The ominous combination of passivity and chauvinism evinced by so many Russians today has far deeper roots in Russian society and history. Down to 1861 fully 80% of all Russians were serfs, under the strict control of landlords or the state. This form of slavery meant they were tied to the land but could be sold at will. Following Russia’s defeat in the first Crimean War of 1853-1856, Tsar Alexander II abolished serfdom in 1861 (two years before Lincoln’s emancipation of America’s slaves), thus removing what his father had called “a gunpowder magazine beneath the state.” But even though serfs gained certain freedoms, they were still confined to their communal villages and obliged to make pay reparation to the state for another forty-six years. Making matters worse, in 1928 Stalin re-collectivized the entire Russian peasantry, converting them once more to the status of serfs, this time of the Communist state. In other words, most Russians knew even partial freedom for only two decades prior to recent times.
All of Russia’s great writers, and many foreigners, have written about the impact of serfdom and the village commune on the Russian psyche. Some idealized the peasantry and their village communes, defending them as the keeper of the nation’s values. Others attacked them both, identifying them as the source of Russia’s backwardness, its alienation from Europe, and of a national psychology based on dependence, subservience to Moscow, and disengagement from civic life. Recent studies affirm this latter view.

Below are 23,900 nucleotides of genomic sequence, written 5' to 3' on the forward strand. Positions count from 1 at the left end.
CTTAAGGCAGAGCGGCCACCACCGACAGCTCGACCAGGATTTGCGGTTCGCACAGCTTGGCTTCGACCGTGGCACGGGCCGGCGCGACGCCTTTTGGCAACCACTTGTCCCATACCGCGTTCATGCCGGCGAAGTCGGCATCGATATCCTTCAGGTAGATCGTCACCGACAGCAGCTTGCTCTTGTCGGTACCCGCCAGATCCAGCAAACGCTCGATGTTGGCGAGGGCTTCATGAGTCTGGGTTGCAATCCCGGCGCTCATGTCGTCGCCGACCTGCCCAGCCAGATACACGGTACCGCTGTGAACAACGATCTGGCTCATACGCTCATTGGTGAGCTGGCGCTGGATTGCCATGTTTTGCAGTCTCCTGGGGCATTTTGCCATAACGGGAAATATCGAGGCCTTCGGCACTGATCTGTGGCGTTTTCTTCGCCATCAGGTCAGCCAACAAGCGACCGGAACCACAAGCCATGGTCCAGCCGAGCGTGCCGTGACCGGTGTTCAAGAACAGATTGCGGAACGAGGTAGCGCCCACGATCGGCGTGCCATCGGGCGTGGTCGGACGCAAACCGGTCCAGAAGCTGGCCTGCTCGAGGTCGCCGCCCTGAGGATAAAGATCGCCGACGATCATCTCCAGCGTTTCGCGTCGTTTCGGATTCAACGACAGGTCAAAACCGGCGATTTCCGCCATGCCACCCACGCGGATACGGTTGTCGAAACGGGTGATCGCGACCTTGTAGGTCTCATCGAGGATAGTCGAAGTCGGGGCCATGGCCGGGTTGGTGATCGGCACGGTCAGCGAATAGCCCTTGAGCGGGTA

This is not to say that all Russians suffer from this psychology. Quite the contrary. Russia’s independent-minded intelligentsia has enriched the nation’s culture and European civilization as a whole. Where would we all be without Pushkin, Tolstoy, Chekhov, Tsvetaeva, Mandelshtam, or Pasternak; without Mendeleev, and Kapitsa; or without Tchaikovsky, Shostakovich, and Prokofiev? However, for all its achievements, Russia’s intelligentsia has always existed more as a separate stratum of Russian life than as an emanation of the society as a whole.
It is this separation that may account for the persistence of the psychology of serfdom/slavery—call it Mankurtism– among the Russian populace at large. It has survived tsarism, Communism, and even the massive urbanization that has recently taken place. This deeply rooted identity of dependency does not prevent Russians from living good lives, from being resourceful and productive, from laughing, or appreciating the beauties of nature. But it enables those at the top, if they are so inclined, to play upon and manipulate the mass of people. It may explain the passivity we see among so many Russians today, and the success with which Vladimir Putin has been able to manipulate the public mood so as to support his backward-looking wars of conquest.
Will this ever change? Modern communications, expanded travel, and the passage of time may erode this psychology of dependence. But modern life alone will not bring about its demise. Progress will depend also on fundamental political and legal reforms, the transformation of Russia’s schools and, above all, universal civic education. These are all tasks that only Russians themselves can perform. Whether and how they chose to do so will depend on how Putin’s war against Ukraine ends. Meanwhile, well-wishers abroad can provide ideas but not money tied with “conditions” on its use, which fatally tainted such efforts after the collapse of the USSR in 1991.